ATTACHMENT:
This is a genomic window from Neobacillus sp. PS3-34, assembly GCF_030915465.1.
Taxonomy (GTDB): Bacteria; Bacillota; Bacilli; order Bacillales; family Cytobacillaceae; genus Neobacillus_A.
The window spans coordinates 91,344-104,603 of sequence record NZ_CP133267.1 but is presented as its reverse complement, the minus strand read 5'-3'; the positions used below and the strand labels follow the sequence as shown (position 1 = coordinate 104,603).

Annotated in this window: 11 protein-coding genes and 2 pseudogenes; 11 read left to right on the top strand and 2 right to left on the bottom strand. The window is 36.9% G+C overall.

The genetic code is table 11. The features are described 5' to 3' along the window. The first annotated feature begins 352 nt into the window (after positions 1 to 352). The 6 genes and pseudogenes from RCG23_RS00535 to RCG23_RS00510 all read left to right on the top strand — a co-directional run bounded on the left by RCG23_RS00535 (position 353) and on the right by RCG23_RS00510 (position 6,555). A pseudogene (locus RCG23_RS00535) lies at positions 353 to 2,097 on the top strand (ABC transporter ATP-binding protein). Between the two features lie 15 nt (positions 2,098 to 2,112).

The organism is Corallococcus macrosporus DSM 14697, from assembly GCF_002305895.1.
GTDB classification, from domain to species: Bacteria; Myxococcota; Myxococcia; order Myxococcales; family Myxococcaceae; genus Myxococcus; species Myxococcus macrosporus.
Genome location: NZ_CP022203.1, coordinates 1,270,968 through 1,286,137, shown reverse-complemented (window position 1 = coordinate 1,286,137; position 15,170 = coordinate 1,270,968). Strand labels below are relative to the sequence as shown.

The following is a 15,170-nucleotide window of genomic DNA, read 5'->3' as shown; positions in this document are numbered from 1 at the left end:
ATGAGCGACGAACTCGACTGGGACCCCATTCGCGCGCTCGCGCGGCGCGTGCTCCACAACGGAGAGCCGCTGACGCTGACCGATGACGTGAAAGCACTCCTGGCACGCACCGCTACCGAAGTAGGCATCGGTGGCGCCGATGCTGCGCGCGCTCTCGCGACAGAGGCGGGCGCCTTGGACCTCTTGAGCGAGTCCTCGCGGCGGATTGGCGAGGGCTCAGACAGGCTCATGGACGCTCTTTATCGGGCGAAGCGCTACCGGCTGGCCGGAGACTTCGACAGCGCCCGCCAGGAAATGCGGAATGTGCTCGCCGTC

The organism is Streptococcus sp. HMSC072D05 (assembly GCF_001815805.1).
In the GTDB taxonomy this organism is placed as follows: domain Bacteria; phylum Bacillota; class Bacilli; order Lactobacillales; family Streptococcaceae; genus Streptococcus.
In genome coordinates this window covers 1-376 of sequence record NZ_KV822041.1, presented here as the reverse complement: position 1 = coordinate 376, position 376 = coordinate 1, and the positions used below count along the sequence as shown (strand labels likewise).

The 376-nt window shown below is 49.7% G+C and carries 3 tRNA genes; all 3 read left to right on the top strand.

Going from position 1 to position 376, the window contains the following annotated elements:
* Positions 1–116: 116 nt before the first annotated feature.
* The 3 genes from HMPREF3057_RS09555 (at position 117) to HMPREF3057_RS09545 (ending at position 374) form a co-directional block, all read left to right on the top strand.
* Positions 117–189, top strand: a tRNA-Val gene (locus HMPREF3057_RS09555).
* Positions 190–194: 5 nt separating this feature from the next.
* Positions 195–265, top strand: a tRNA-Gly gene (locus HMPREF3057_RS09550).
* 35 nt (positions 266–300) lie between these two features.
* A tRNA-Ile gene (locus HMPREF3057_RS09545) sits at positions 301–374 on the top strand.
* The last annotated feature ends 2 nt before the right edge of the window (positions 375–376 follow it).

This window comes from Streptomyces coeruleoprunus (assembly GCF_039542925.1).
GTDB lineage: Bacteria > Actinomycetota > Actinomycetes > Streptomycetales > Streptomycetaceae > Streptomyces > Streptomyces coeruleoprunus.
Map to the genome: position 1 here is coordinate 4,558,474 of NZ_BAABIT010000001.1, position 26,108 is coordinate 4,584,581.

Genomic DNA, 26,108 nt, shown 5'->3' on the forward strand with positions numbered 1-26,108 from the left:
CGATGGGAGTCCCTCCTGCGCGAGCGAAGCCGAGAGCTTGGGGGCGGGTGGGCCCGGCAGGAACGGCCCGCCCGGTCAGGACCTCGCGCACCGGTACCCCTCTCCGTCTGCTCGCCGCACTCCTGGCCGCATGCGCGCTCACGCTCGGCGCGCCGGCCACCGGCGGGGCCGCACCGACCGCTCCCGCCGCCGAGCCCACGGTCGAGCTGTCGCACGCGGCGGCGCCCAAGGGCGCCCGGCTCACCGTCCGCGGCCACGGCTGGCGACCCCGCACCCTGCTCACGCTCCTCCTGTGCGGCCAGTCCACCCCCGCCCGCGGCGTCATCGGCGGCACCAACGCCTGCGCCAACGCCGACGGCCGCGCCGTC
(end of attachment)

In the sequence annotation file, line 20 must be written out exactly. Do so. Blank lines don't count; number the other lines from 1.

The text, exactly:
* Positions 195–265, top strand: a tRNA-Gly gene (locus HMPREF3057_RS09550).